Published: March 29, 2016
As the debate continues as to which aircraft the Royal Canadian Air Force should choose as it's replacement to the McDonall-Douglas CF-18's a report came out today from Europe that France has agreed to sell Qatar the Rafale fighter at a fairly reasonable cost.
The Dassault Rafale deal to Qatar includes 24 Rafale fighters (specific model details were not released), MBDA missiles and training for 36 pilots and 100 mechanics. The agreed cost, $7.5 Billion. It is assumed that these 24 fighters will be built in France, as with the smaller deal previously made with India.
What makes this deal interesting is that Dassault has previously stated that it would allow the majority of Rafael's to be built in Canada should the RCAF choose its aircraft. This could greatly reduce the cost of purchasing the aircraft; and it would create jobs in the Canadian aerospace industry which desperately needs a boost.
Canada's original F-35 purchase estimate was for 65 fighters, at a cost of $14.7 Billion (a 2012 figure) This number we know was a complete lie - it was discovered within a year that the purchase price would be closer to $25 Billion. That didn’t include Canada-specific modifications, ongoing maintenance and other costs
However by 2014, the purchase price had ballooned to nearly $56 Billion, and once you considered the maintenance costs and life-cycle management of the F-35 - it was going to cost an estimated $126 Billion over the 30 estimated lifespan of the Joint Strike Fighter.
With all the hidden costs, lies, and general distaste for the way the Harper Government was managing the seemingly "secrete" purchase - the F-35 purchase was put on hold. (Where it still stands today)
If we take the cost estimate of the Qatar deal and calculate it according to the 65 fighter plan Canada wants - it seems it could possibly cost $22 Billion - but this figure includes the cost of the MBDA missiles Qatar wants. Canada could opt out of this option. This estimates a cost of around $312 Million per aircraft (including training). But let's be honest - sales to Middle East countries always seem to be inflated. Egypt purchased 24 fighters for $5.6 billion. India just announced it will purchase 36 for $8.8 billion.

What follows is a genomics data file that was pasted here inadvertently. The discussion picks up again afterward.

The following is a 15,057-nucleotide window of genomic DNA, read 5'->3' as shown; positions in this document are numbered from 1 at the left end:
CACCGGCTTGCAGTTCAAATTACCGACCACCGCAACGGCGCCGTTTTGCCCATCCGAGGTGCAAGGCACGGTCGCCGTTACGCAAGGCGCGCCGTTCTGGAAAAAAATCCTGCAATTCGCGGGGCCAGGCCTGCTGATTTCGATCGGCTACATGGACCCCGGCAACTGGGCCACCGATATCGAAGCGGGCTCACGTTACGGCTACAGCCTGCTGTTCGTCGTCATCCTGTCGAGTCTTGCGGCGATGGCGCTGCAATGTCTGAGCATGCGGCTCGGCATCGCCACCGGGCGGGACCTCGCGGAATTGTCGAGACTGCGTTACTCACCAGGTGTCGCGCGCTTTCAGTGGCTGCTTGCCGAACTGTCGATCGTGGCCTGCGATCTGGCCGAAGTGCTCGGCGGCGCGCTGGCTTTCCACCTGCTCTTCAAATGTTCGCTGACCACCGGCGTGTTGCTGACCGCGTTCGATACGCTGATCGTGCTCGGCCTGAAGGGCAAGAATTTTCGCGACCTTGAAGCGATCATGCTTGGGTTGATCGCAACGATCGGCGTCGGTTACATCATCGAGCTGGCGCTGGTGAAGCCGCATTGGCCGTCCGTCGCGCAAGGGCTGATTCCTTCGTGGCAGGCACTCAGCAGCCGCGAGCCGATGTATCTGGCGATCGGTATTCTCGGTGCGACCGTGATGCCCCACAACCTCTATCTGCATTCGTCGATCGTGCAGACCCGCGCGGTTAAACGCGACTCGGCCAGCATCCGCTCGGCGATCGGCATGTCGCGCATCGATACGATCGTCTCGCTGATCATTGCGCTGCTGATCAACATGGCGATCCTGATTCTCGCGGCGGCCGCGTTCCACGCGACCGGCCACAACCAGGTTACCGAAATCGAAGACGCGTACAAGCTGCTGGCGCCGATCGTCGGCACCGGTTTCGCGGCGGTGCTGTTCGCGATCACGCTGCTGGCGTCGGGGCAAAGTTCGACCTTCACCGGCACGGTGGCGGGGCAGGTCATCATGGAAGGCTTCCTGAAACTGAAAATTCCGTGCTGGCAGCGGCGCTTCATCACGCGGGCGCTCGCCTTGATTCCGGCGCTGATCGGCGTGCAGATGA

If we consider that the Rafale was built in Canada - the price (including intellectual property rights transfers) might get closer to the flyaway cost of around $150 million per air frame. Canada has been training Commonwealth pilots since the Second World War, and would therefore also require less training from the French Air Force. Even at a higher estimate of around $240 million per air frame, Canada would only be paying $15 billion for an aircraft that entered service nearly 20 years after the CF-18's and 2 years after the Boeing F/A-18 Super Hornet which is also being considered.
One snag in this wheel is that despite potential delays to the F-35 IOC, the Pentagon recently dropped the estimated price of its acquisition of 2,457 fighters by $12.1 billion. The drop marks a 3% decrease on the expected costs declared a year ago. This could potentially dissuade the program’s nay-sayers who have often derided the program’s soaring costs, potentially persuading Denmark and Canada who are currently on the fence, to perhaps continue with their participation in the Joint Strike Fighter Program.
For those who long for the days when we purchased the CF-18's (which had a flyaway cost of around $40 Million - those days are long over. Any fighter purchase will be into the tens of billions. Let's just buy the right one - and one that